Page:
In order to keep the excitement and momentum set forth by the unveiling of the park’s plans, Weddle stressed the need to focus on the first set of changes coming to the space.
“We really need to focus on that catalytic first phase,” he said. “We believe that the most significant thing we can do is focus the early money on creating a signature gateway into the park at Central Avenue. That’s creating a vibrant urban plaza and the cloud that becomes the signature marker for this park.”
The cloud referred to is a collection of structures to be installed over Central Avenue marking the entrance to the park, and most resemble a small fleet of miniature alien space crafts, slowly descending upon the city.
Somewhat surprisingly, that $118 million price tag is reasonable when compared with parks of similar prominence throughout the United States. The cost breaks down to $3.7 million per acre, comparable to the Brooklyn Bridge Park in New York, which came in at $3.2 million per acre. Even Phoenix’s Civic Space Park, although smaller, came in slightly higher at $5.2 million per acre.
As Weddle described, the master plan is a long-term vision that will be funded through mixed initiatives.
“We are proposing to fund it through a public-private partnership. It’s really the model that shows the community is invested in the park as much as the public entity is. It’s a smart investment; it creates economic benefits for our community.”
Kimber Lanning, founder and executive director of Local First Arizona, reminded attendees of the unveiling event that the price tag is not as intimidating as it seems.
“We have invested between $4 and $5 billion dollars in this downtown, and we need to have this park finished,” she said.
“You know, Chicago didn’t just wake up one day as a great city; it was built by the people just like you who lived in Chicago. I’m not saying this is going to be easy. There’s going to be people who tell us we can’t afford this. I argue we can’t afford not to do this.”
According to Weddle, the next areas of focus will be working with the city and Hance Park Conservancy to expand programming within the park as it is today, because, as he says, “I think it’s really important to try and build the vibrancy as quickly as possible and not necessarily wait for construction.”
Building the vibrancy would include both larger events, such as concerts and festivals, and smaller, day to day activities, such as yoga in the park.
The team is also working to map out funding strategies going forward, as there is no dedicated funding for construction at the moment, according to Weddle.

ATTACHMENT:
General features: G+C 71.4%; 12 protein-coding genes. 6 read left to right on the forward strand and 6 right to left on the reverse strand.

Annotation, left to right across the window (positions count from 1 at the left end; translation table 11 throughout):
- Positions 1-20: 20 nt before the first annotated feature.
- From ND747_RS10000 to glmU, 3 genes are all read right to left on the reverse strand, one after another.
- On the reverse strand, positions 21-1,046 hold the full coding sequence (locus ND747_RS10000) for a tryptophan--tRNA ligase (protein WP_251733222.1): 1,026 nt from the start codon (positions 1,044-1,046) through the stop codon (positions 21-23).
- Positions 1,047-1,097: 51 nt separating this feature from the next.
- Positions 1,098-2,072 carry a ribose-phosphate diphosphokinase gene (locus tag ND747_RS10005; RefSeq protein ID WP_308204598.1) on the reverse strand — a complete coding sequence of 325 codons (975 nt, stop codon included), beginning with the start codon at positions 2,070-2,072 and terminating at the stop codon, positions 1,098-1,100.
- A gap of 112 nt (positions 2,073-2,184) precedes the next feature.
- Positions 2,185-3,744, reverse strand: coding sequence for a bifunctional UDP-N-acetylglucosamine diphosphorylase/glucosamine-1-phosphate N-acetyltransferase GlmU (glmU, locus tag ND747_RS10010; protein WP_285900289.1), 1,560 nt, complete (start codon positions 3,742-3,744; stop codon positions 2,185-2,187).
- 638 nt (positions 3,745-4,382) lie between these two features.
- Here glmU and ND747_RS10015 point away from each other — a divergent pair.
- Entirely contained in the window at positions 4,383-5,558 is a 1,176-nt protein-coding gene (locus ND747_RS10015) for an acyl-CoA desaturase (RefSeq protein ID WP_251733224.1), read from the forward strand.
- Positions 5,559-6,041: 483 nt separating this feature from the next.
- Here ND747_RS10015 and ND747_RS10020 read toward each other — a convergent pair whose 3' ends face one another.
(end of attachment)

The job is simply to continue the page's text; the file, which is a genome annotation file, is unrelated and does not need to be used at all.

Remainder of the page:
“For the public funding to be allocated it’s going to need to continue to be a priority for the community, and continue to be a priority for the city council leadership,” he said, adding that the team also has plans to begin exploration for a private capital campaign to match the public funds.
In addition to the first phase renovations to the plaza and clouds over Central Ave, the team is planning on making improvements to the performance pavilion a top priority, as it allows for new programming and partnerships with art and cultural organizations downtown.
Rendering images from the Hance Park Master Plan Report, courtesy of City of Phoenix.
David Krietor has served as CEO of the newly-formed Downtown Phoenix, Inc. (“DPI”) since April 8, 2013. In that time, he has begun work with community stakeholders to develop the downtown we want. “Your Downtown” shares his thoughts and DPI’s progress with the downtown community and beyond. Read the other chats here.
A few weeks ago I visited with long-time Garfield Organization board members, Dana Johnson and Kim Moody, and had the chance to see the transformation of 11th Street in their neighborhood. Residents and community members can be extremely proud of the input they provided and the completed enhancements that now span 11th St. between Washington and Moreland streets, including: wider sidewalks with new accessible ramps to meet ADA specifications; 114 pedestrian-level street lights; 18 LED street light fixtures; shade trees to reduce radiant heat along the entire corridor; upgraded bus shelters with new seating, trash receptacles, and bicycle racks; specialty pavement with 10 historical elements related to the neighborhood around six bus stops and four seating areas; upgraded landscaping and irrigation system throughout the corridor; and new bike paths on 11th Street, running the entire length of the project. The endeavor was funded by a $2.4 million Federal Transit Administration Discretionary Grant with a local match of $600,000.